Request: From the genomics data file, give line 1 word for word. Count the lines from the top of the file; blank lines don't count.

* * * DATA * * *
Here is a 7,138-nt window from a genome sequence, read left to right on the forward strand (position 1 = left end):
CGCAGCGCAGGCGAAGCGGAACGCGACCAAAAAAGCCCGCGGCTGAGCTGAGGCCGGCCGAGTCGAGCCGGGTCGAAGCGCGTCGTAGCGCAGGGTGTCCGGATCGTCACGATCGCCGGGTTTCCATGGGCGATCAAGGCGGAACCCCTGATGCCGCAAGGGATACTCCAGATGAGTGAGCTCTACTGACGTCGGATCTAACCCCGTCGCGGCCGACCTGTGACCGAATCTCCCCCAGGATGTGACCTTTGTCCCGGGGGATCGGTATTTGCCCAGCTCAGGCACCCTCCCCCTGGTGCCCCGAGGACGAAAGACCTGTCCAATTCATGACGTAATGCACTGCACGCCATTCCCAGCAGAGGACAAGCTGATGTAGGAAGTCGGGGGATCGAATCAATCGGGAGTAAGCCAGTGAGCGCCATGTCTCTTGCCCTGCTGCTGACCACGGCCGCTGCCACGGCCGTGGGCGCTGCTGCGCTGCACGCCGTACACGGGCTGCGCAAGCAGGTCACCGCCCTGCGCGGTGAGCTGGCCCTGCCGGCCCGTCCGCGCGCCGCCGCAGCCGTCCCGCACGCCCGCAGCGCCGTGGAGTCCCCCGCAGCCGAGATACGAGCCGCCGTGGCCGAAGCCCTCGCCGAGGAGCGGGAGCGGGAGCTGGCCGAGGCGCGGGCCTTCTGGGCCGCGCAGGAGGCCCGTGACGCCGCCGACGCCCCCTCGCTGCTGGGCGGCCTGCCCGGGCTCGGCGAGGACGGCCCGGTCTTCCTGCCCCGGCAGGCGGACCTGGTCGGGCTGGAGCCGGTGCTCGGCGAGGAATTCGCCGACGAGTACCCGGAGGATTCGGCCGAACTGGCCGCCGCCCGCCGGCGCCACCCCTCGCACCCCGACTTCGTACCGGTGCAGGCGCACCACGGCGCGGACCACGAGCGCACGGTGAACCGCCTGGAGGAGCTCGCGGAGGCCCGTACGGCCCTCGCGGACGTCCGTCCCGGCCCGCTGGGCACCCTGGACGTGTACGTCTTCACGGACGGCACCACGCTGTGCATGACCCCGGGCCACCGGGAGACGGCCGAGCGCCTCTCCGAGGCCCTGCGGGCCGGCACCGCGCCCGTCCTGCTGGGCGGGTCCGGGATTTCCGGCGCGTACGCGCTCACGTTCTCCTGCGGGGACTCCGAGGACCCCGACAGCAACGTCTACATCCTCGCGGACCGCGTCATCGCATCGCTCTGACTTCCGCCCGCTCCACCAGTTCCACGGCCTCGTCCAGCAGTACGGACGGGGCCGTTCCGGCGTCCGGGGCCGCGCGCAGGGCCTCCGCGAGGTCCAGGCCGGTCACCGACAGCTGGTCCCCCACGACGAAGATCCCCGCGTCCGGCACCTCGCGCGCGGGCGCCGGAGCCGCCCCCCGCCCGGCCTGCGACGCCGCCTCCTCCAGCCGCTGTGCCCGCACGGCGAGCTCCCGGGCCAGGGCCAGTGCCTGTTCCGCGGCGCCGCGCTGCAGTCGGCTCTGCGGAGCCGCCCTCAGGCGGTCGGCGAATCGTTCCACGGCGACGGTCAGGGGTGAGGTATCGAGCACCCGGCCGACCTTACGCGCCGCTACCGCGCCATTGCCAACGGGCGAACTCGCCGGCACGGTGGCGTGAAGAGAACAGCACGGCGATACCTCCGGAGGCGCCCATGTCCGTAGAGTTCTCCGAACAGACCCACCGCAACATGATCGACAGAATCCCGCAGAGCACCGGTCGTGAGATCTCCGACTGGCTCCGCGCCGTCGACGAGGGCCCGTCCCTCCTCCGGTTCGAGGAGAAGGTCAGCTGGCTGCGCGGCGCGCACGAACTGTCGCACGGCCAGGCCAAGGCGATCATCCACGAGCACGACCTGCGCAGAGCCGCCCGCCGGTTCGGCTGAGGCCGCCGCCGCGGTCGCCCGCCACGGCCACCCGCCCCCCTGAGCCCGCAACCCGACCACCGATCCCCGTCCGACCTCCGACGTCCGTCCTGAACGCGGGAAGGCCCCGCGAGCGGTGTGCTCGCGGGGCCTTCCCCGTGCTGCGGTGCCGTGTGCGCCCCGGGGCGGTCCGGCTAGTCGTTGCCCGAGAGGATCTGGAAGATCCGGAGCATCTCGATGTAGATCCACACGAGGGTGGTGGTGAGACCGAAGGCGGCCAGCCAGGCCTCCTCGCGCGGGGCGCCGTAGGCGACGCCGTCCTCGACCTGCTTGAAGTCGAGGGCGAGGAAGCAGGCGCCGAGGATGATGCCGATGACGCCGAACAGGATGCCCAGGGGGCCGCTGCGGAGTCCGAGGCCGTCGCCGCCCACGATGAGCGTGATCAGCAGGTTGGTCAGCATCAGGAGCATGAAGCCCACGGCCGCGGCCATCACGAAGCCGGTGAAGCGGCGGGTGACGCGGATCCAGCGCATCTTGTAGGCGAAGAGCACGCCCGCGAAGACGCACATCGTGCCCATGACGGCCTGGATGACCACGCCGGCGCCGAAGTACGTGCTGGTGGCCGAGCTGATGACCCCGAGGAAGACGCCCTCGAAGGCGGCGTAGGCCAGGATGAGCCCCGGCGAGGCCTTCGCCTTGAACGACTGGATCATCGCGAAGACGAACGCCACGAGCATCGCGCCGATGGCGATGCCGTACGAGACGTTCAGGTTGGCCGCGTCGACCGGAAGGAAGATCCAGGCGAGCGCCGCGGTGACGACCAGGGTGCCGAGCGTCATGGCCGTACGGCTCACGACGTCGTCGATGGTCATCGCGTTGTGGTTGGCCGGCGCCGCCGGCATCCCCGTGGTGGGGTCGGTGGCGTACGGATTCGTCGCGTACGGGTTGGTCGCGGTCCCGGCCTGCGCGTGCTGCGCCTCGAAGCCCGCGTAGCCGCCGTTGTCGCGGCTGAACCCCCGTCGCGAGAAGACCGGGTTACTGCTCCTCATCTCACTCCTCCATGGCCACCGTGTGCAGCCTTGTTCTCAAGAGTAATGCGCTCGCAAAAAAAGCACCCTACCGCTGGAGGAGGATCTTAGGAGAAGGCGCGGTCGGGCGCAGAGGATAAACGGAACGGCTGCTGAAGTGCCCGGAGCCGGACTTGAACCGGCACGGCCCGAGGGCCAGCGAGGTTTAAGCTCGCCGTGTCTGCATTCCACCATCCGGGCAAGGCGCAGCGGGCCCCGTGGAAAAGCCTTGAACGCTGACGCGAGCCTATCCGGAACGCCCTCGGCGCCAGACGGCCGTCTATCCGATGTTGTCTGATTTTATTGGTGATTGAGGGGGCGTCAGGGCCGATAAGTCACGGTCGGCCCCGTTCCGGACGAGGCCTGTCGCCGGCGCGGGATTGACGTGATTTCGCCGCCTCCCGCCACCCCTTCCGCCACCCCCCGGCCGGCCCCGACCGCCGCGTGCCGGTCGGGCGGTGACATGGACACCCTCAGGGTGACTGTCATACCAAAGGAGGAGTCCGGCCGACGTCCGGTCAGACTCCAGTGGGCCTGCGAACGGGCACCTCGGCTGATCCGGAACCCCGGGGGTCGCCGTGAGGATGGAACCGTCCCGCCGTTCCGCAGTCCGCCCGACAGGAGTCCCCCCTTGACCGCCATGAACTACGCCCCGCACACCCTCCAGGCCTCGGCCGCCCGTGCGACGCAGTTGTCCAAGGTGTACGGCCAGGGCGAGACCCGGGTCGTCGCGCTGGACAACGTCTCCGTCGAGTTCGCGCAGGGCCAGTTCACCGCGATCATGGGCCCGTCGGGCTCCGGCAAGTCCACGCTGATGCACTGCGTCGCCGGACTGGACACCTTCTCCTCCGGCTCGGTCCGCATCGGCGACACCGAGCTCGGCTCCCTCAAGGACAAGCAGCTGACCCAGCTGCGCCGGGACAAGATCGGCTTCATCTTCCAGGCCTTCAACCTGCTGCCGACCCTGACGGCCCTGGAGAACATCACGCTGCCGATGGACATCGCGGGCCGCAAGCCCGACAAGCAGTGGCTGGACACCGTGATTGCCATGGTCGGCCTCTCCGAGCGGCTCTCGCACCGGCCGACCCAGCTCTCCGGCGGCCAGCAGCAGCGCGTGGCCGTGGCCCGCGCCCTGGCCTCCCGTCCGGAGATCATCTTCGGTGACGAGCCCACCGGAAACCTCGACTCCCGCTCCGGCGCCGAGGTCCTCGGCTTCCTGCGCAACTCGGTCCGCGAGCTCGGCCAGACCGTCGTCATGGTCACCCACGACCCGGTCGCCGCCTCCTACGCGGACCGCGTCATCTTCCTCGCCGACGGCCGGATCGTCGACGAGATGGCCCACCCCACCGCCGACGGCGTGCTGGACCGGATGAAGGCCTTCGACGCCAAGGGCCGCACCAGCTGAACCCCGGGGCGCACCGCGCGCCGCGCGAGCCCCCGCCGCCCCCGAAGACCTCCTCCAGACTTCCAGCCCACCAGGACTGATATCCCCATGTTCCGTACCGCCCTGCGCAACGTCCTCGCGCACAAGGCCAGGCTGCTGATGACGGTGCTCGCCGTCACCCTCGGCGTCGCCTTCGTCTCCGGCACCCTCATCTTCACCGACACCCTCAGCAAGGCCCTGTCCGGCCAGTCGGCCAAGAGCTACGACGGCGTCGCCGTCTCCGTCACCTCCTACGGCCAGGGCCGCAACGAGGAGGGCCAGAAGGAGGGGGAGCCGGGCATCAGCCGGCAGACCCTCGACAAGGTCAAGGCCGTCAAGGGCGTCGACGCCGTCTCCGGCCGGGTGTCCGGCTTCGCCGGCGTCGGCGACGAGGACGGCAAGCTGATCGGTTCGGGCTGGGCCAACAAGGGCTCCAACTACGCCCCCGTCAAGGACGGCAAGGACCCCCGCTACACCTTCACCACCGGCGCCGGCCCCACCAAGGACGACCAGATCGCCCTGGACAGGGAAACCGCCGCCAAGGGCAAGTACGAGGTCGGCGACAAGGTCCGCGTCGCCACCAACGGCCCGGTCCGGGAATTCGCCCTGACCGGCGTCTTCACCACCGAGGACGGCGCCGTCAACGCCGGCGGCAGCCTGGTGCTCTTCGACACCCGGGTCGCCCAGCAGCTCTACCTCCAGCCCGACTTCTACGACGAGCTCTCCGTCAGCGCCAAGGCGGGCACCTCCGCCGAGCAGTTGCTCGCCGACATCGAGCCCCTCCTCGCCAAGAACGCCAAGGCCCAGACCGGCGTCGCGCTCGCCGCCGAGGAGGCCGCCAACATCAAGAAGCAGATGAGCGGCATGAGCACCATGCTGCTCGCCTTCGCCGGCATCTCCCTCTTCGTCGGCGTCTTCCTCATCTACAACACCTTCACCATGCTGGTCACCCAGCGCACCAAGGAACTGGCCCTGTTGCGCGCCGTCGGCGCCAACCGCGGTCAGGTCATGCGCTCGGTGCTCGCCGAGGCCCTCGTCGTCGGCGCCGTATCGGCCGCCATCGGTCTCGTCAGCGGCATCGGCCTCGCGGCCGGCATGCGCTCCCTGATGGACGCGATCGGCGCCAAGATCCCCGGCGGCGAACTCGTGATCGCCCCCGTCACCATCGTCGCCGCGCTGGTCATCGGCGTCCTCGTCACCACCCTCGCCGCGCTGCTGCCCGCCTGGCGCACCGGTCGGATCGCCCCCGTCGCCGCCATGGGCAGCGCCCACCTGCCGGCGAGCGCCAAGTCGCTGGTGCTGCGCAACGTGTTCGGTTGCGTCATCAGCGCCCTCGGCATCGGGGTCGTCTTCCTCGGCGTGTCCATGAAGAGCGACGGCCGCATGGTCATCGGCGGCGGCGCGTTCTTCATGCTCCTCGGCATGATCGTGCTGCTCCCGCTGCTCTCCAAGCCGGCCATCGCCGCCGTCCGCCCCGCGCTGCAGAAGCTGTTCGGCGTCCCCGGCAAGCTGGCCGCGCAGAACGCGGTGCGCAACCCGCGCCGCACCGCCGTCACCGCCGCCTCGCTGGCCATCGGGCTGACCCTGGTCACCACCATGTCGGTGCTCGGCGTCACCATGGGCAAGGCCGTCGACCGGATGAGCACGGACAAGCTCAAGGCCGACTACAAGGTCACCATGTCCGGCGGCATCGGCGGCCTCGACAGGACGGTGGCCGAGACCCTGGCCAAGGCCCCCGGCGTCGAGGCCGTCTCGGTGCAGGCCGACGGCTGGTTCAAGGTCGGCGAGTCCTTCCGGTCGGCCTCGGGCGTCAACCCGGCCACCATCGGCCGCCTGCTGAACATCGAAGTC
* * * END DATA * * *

Here is a 7,138-nt window from a genome sequence, read left to right on the forward strand (position 1 = left end):